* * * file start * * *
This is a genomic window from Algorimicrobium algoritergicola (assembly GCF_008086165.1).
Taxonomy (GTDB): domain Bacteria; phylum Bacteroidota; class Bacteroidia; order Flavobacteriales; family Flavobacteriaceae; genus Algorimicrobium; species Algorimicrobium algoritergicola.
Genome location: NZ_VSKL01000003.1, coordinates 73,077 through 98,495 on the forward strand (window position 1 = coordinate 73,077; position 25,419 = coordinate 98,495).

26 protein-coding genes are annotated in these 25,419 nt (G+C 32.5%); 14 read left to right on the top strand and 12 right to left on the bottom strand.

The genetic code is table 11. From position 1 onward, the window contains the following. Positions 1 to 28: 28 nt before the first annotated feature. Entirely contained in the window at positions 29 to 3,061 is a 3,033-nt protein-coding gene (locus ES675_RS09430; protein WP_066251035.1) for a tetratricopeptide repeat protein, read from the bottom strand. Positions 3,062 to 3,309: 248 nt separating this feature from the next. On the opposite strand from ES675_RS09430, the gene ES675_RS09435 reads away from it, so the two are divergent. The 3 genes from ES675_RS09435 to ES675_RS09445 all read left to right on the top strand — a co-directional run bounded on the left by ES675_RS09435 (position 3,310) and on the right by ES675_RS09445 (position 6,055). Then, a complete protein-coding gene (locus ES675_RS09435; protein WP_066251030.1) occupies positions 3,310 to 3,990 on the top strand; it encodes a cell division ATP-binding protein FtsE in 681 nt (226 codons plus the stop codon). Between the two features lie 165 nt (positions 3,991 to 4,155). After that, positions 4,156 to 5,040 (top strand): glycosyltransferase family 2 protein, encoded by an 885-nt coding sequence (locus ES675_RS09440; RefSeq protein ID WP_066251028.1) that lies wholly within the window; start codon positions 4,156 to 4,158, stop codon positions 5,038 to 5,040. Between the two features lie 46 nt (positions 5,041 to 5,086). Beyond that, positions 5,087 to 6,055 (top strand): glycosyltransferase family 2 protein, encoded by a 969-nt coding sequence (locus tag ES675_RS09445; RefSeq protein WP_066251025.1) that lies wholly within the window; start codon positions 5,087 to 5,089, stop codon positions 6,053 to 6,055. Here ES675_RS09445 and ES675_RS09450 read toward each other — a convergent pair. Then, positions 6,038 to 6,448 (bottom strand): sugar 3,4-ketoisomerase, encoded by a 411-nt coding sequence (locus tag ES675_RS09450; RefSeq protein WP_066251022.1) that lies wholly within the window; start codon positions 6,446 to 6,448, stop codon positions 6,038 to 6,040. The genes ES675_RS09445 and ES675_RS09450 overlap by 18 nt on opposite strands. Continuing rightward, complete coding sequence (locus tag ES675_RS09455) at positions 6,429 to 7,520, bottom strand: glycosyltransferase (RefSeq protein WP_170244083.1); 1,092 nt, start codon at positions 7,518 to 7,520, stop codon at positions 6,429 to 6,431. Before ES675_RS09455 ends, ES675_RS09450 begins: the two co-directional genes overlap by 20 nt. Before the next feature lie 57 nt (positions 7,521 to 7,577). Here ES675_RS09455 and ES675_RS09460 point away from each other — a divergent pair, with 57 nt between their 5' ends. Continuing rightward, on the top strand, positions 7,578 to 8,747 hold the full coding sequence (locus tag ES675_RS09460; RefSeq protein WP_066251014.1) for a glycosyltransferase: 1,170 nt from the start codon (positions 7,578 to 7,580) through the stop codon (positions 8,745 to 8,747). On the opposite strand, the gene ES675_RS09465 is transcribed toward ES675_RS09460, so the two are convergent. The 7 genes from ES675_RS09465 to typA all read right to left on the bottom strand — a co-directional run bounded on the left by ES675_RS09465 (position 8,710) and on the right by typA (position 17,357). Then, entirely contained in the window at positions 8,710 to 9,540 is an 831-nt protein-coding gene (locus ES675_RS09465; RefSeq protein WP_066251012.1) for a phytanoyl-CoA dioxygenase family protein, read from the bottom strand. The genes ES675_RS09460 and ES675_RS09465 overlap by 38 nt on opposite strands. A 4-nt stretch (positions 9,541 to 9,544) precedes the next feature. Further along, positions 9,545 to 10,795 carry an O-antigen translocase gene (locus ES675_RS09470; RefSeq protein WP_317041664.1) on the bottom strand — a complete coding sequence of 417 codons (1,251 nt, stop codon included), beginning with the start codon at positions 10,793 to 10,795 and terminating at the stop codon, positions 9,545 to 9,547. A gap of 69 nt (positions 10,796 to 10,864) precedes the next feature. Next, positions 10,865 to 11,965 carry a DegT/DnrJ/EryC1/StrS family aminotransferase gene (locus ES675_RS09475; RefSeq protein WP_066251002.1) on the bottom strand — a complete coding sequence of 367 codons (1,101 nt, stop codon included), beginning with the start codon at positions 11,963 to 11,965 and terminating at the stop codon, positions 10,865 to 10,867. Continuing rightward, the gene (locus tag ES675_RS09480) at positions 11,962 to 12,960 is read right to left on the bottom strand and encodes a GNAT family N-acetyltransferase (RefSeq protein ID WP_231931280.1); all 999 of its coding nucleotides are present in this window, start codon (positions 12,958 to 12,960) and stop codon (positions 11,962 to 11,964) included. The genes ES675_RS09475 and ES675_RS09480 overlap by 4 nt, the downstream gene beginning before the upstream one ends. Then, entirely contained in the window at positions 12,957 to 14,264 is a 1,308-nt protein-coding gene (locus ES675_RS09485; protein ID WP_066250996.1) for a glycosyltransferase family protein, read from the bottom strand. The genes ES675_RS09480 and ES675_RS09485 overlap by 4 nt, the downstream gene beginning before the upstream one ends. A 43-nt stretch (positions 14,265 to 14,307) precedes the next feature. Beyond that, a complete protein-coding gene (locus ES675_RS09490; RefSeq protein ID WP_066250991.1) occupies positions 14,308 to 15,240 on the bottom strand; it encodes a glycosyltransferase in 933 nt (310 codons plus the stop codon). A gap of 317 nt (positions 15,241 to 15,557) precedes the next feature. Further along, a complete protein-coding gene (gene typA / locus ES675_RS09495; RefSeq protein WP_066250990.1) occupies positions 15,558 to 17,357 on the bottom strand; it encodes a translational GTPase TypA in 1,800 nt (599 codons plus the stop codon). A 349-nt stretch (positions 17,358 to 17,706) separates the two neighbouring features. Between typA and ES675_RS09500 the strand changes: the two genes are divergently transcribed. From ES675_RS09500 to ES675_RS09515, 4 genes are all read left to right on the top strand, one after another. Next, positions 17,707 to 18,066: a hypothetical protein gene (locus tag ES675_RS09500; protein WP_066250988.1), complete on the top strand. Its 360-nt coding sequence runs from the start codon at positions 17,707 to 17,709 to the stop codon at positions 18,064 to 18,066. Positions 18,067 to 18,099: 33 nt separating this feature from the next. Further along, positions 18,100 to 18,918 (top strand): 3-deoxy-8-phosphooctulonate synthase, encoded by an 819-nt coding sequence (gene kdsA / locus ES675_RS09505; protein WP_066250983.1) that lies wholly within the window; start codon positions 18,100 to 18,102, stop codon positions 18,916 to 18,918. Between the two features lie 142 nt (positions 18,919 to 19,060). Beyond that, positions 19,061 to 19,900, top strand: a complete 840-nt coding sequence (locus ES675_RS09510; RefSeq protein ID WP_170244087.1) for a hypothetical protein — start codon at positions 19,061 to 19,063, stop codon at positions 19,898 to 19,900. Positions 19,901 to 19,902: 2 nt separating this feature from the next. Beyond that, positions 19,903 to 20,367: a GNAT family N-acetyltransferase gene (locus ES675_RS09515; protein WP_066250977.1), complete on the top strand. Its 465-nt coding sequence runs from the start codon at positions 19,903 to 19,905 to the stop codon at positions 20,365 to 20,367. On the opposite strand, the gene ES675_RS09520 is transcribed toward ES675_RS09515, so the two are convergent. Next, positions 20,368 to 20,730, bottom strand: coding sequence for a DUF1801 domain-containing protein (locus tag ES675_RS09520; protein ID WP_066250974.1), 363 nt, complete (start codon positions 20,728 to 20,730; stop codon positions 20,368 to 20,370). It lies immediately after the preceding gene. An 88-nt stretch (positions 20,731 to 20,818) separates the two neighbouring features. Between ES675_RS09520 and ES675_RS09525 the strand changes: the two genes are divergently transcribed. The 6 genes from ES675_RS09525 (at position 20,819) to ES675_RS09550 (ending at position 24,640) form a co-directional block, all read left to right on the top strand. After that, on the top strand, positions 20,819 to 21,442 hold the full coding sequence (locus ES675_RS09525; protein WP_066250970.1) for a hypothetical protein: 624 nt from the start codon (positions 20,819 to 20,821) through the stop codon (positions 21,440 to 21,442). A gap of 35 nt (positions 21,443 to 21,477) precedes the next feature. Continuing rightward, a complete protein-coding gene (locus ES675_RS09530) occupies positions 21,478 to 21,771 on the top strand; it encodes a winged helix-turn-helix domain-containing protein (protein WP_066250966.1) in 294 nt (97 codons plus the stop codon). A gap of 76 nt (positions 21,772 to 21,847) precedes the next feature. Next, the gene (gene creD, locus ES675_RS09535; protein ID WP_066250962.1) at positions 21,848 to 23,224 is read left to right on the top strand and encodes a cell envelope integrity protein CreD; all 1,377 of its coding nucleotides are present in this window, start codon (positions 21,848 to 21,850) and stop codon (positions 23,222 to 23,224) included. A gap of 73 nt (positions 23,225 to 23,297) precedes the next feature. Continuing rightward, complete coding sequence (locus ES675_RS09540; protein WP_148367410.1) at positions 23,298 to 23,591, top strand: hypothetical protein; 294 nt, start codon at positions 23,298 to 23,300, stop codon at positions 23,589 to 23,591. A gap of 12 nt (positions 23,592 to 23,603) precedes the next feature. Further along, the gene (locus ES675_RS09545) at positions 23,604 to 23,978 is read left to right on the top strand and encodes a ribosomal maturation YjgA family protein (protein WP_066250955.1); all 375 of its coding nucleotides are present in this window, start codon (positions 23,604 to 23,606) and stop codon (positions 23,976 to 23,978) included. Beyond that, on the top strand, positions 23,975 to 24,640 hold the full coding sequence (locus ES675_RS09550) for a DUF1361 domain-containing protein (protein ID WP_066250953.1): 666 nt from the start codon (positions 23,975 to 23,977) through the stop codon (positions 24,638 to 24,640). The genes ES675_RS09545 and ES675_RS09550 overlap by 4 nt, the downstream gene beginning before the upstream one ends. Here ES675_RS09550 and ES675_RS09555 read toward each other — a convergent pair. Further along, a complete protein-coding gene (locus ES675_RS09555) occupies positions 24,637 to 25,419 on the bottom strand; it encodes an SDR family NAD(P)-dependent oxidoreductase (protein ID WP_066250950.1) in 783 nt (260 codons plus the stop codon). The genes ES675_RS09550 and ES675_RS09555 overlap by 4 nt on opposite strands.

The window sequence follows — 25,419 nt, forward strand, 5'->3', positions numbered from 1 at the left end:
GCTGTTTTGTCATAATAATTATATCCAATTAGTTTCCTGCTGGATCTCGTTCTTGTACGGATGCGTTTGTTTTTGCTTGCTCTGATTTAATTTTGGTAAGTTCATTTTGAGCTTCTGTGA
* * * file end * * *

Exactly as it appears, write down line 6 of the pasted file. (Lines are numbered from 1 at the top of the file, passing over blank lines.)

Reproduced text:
The window sequence follows — 25,419 nt, forward strand, 5'->3', positions numbered from 1 at the left end: